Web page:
Torres formed his first band, Macca, while he was still in his teens. In 1989, he began his acting career by landing a role on the television series Nosotros y los Otros, which lasted for three years; he worked in other telenovelas as well. Although he was acting, he was still with Macca and trying to get a record deal. Due to internal tensions and the different career goals of its members, they split in 1991. Undaunted, Torres pursued a solo recording career and got a record deal a year later. Diego Torres was issued 1992 and sold 200,000 copies. Almost simultaneously, he won a role in the play El Zorro that year alongside actor Pablo Rago. He re-entered the studio and emerged with Tratar de Estar Mejor in 1994. It displayed his diverse talent in delivering reggae, ballads, and pop-funk. The title track, "Deja de Pedir Perdón," and the song "San Salvador" were hit singles. He promoted the recording by touring all over Spain and Latin America with several television appearances added to the mix. The album sold over 700,000 copies globally.
For his next project, he teamed up with producer Celso Valli. They recorded in cities as diverse as Los Angeles and Bologna. Luna Nueva was released in 1996. Before touring, he took a role in the Juan Bautista Stagnaro film La Furio; it became one of the most popular releases in Argentinian cinema that year, and with a promotional tour, the soundtrack album sold over half-a-million copies.
Torres didn't record again until early 1999. The album Tal Cual Es featured the hit single "Qué Será." It didn't do as well commercially as its predecessors, but that was due to Argentina's economic troubles. The country entered a great depression in 1998 and didn't begin to emerge from it until 2002.
As an artist, Torres responded to the crisis with his most optimistic album in 2001. Recorded in Buenos Aires and Miami, Un Mundo Diferente offered a collision of many Latin rhythmic styles all given a modern pop slant. It was buoyed by its infectious hit single "Color Esperanza," co-written with Cachorro López and Coti Sorokin
. It hit the top spot in Argentina and the second spot in Venezuela. The track became an anthem of hope. It was translated into several languages and was sung by schoolchildren throughout Latin America.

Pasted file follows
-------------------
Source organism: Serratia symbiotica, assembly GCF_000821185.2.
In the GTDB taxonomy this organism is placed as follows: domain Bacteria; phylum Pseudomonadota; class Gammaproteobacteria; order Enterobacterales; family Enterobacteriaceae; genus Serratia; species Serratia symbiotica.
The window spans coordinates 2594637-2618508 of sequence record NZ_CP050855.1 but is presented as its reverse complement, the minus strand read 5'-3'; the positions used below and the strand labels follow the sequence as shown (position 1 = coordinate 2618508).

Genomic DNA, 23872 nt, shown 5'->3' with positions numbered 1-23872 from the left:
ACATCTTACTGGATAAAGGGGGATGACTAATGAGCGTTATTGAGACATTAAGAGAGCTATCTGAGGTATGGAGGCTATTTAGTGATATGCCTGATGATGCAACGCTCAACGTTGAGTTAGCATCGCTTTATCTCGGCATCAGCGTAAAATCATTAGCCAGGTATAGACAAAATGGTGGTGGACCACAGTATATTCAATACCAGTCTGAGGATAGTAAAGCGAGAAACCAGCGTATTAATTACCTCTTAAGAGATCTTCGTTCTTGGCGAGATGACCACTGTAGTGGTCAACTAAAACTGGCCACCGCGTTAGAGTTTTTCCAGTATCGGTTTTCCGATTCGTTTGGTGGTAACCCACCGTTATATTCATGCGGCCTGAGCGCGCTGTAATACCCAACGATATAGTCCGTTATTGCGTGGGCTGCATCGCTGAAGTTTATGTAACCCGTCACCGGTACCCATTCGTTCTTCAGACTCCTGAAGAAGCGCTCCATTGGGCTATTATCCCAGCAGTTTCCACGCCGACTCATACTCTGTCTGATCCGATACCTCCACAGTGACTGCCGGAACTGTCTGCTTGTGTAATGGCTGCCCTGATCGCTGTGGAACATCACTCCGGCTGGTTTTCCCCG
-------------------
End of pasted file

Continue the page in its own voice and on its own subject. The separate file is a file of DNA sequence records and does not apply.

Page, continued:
In 2004, he released MTV Unplugged, via the television network. Along with his own intimate performances and stories, it featured guest appearances from Julieta Venegas
, and La Chilinguita.
Torres released the star-studded Andando in 2006. Recorded in Los Angeles, Buenos Aires, and the Dominican Republic, it featured guest appearances by Juan Luis Guerra
Afo Verde, Joaquín Sabina
, and Luis Cardozo, among others. Its title track single with Guerra
helped to ensure its success. It sold over 600,000 copies.
The title of 2010's Distinto reflected a shift in direction. Torres more outwardly embraced rock and hip-hop without losing his signature pop sound. The album benefited from several guest appearances by Iberian rapper Mala Rodríguez
on "Mirar Atrás," the Orishas
on "Cuando No Queda Nada," and the legendary Argentine musician Kevin Johansen
on "Bendito." He followed it with a long, grueling tour over the next two years that took him across the globe, playing many European countries for the first time. He also appeared in the films Los Vecinos en Guerra and Papeles en el Viento and became a father in 2013. He spent most of 2014 at home bonding with his wife and daughter.
In July of 2015, via Sony, Torres issued a new single, "Hoy Es Domingo," a duet with the great salsero Ruben Blades
. The tune combined tropical and Latin rhythms and placed inside the Top 20 on the Latin Pop Songs chart as well as on the Hot Latin Songs and Tropical Airplay lists. A second single, "La Vida Es un Vals," was released in September on the same date as the full-length, Buena Vida. The album spent seven weeks inside the Latin Top 25. In October, Torres was inducted into the Latin Songwriters Hall of Fame. ~ Thom Jurek, Rovi